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Thursday 17 January 2019
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Namibia committed to combatting poaching

African black rhinos for years have suffered what can be termed as a dramatic population decline between the years 1970 to 1993. During this time period poaching seemed unstoppable, resulting in about 96 percent of the rhinos being killed for the purpose of fuelling the illegal trade in wildlife believed to have been used for traditional Asian medicine.
With only 2300 black rhinos to have persisted in 1990, Namibia finds itself among the countries that have fallen prey to being vulnerable to rhino poaching, specifically in remote north-west communal rangelands.
The country is said to have been combatting poaching of desert-adapted black rhinos across the Erongo and Kunene region since 1982 with the formation of Save the Rhino Trust (SRT). SRT was formed with the aim to reduce poaching and to save black rhinos from extinction.
Namibia is known to host about 34 percent of the largest remaining free ranging black rhino population in the world, however the country must remain mindful on the topic of rhino poaching. This is despite the fact that poaching statistics in Namibia show a downward trend.
Earlier this year, Minister of Environment and Tourism Pohamba Shifeta revealed that during 2017, 27 rhinos were poached when compared to 60 in 2016 and 95 in 2015.
During an event held at the British Embassy in celebration of Queen Elizabeth II’s birthday, Simson Uri-Khob, CEO of Save the Rhino Trust (SRT ) highlighted that another one of SRT aims since its inception was to enhance rhino security in Namibia by monitoring and researching the rhino population. Uri-Khob stated that through the trust, Namibia has managed, albeit in a limited fashion to keep its rhinos safe and has further ensured  the successful breeding of the animals.
He explained that the black rhinos found in north-west Namibia are the only rhinos in the world, who live on communal land without formal conservation status.
“Rhino numbers within this key population have almost quadrupled over the last three decades. This however would not have been possible if we did not have the unwavering assistance from the Namibian police, the Ministry of Environment and Tourism, local communities, traditional leaders, stakeholders such as NNF, IRDNC Namibia, our partners in the UK, Tusk Trust, David Shepherd Wildlife Foundation and Save the Rhino International” said Uri-Khob.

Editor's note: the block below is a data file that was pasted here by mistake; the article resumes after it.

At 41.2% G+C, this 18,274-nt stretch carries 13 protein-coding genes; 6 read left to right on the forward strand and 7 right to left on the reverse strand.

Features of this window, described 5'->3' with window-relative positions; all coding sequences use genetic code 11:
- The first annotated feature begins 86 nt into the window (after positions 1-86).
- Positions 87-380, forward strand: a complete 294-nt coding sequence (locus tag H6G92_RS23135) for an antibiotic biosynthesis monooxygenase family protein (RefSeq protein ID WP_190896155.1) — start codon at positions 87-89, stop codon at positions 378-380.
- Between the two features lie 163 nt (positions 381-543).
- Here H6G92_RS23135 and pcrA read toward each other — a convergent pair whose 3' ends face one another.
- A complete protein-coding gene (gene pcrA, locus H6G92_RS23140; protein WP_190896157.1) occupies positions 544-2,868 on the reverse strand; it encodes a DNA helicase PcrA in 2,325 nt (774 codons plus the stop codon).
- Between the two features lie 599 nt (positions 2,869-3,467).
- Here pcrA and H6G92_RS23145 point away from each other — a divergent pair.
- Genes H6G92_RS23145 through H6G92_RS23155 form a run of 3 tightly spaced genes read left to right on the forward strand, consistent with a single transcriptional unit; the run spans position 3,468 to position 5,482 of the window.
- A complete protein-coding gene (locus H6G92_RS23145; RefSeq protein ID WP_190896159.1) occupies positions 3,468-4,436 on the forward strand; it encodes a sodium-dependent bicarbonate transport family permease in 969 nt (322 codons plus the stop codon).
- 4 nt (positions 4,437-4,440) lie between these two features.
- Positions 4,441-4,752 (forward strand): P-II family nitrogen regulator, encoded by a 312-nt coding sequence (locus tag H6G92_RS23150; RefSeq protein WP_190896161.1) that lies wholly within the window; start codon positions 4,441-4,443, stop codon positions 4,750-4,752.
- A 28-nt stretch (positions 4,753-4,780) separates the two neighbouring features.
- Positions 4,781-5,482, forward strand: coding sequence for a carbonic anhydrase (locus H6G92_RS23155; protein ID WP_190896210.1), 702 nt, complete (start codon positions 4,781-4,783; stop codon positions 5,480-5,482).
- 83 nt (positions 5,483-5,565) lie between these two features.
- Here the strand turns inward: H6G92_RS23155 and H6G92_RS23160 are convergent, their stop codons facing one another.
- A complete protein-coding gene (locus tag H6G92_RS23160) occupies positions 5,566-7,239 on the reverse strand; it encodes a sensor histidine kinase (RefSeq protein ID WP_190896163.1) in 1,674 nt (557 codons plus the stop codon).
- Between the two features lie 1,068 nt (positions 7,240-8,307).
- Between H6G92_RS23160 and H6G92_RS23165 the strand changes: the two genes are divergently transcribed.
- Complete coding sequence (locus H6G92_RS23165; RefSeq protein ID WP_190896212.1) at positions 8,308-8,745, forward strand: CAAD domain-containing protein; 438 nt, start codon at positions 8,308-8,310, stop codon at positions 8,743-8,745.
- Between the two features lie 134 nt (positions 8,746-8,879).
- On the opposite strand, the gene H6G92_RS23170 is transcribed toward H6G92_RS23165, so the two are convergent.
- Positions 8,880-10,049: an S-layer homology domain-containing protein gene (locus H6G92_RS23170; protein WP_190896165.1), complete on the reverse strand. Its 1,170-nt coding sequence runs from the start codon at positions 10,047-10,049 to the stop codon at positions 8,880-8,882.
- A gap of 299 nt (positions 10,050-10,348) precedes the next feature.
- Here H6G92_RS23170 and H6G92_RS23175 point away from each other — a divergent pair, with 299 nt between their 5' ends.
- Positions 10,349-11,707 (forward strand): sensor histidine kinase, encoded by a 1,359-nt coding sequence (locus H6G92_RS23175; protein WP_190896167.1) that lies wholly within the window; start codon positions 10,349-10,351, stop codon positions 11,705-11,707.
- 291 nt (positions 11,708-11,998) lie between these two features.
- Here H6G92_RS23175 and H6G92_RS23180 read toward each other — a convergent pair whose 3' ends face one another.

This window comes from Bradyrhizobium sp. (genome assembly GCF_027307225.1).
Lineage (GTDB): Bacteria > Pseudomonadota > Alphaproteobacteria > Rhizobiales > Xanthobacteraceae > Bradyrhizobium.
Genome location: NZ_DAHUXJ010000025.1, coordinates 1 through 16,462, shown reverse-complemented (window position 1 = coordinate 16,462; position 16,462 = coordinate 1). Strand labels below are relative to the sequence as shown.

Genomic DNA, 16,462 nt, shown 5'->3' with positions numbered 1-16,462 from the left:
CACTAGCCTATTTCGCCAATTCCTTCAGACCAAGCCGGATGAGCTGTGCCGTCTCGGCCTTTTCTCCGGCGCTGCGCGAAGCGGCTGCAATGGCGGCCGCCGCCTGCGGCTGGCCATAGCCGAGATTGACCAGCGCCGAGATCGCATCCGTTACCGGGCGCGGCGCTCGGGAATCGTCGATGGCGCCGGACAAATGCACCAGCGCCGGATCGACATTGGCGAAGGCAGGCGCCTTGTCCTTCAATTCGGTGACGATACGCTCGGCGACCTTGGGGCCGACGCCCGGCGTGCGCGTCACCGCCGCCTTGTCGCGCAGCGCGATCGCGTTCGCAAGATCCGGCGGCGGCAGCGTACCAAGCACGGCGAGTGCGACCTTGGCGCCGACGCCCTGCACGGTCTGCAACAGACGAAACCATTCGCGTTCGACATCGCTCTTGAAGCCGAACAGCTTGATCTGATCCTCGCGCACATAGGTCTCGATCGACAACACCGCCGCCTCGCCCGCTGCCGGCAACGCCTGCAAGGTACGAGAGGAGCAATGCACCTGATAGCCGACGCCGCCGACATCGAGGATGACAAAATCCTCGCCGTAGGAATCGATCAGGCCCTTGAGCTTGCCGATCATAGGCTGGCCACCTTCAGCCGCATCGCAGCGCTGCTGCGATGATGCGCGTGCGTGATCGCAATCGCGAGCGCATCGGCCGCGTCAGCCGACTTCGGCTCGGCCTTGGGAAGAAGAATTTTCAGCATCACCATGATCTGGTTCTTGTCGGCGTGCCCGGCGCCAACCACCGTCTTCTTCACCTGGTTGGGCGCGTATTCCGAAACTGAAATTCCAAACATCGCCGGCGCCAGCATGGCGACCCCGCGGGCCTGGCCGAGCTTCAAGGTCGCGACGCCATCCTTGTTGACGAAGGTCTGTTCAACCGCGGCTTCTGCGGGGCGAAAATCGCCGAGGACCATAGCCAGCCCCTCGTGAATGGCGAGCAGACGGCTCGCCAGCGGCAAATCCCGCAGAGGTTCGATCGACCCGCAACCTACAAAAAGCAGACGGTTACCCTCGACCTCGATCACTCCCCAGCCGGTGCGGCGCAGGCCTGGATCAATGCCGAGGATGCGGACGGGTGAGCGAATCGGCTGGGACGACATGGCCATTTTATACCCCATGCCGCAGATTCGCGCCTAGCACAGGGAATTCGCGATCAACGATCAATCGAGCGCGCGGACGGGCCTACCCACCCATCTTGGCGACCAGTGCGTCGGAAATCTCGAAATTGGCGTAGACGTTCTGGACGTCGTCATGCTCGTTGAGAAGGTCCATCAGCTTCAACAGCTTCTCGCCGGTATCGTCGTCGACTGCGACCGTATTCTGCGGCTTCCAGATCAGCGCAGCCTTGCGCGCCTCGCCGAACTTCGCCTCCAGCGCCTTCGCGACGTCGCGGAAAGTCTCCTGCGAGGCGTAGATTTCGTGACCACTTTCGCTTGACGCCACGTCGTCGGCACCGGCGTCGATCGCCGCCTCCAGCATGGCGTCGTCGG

He further explained that SRT has managed to combine animals that are surviving at the very edge of their natural range by ultimately enabling rhinos to return to their historic home territories.
“This has also provided benefits to the community through conservation and tourism, as the combination of rhino based tourism on community land has led to improved conservation measures by local people who now have a vested interest in conserving their livelihood resources” he stated.
Uri-Khob further highlighted that conserving the rhinos, by combatting the poaching crisis is an awfully difficult job and requires field trackers who are committed and determined for such a tough uphill battle.
“The field workers should note that they have to navigate an extremely harsh terrain for a cycle of 21 days, during this period they are away from their families. They do this on foot in the field where they face the presence and encounters of lions, elements of nature, elephants as well as armed poachers” he said.
Furthermore, Uri-Khob highlighted a much bigger need for funding, because being an NGO, SRT is said to be 100 percent reliant on the support it receives from its donors.
British High Commissioner to Namibia Kate Airey noted that tackling the illegal wildlife trade is important to the United Kingdom (UK), just as it is to Namibia and many other international partners.
Airey highlighted the importance of other countries in adapting and changing to respond to global threats.
“We now know that the gangs that traffic illegal wildlife goods are the same criminals that traffic people and smuggle drugs. This is why the UK sees tackling illegal wildlife trade as a security issue that needs strong international collaboration to defeat it” Airey concluded.




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